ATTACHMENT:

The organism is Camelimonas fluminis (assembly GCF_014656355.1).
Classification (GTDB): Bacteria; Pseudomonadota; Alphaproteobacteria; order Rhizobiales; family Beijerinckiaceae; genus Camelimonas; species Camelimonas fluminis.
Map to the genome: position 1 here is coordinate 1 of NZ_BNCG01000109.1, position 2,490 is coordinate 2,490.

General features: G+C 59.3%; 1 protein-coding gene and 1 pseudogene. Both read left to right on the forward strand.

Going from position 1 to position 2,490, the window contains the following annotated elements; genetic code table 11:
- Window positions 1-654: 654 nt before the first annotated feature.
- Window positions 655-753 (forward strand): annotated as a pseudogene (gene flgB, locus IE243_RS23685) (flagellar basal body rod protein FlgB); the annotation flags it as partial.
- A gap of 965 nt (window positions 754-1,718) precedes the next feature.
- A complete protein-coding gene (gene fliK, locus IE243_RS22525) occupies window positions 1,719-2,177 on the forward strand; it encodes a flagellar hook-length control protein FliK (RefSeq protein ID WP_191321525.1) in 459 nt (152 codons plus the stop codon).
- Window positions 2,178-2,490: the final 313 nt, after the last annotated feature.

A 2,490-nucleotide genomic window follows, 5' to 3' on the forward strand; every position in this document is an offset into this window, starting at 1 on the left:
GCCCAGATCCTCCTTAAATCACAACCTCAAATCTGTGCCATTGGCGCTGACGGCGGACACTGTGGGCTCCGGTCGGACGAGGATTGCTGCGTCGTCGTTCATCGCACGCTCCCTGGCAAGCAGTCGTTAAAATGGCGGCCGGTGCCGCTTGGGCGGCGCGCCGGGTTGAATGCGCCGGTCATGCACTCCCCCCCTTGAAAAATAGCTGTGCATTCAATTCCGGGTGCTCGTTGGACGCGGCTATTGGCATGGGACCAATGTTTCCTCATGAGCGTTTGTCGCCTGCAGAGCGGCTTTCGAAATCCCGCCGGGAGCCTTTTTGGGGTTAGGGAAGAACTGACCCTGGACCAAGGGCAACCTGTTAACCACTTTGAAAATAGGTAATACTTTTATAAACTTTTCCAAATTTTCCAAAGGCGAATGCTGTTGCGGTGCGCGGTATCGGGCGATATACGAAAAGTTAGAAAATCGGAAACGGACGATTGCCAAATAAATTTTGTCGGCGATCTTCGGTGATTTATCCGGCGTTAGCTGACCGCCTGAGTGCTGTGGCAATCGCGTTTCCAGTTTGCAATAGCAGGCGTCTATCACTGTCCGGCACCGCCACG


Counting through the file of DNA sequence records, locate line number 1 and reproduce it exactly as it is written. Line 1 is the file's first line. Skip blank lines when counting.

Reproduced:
The organism is Camelimonas fluminis (assembly GCF_014656355.1).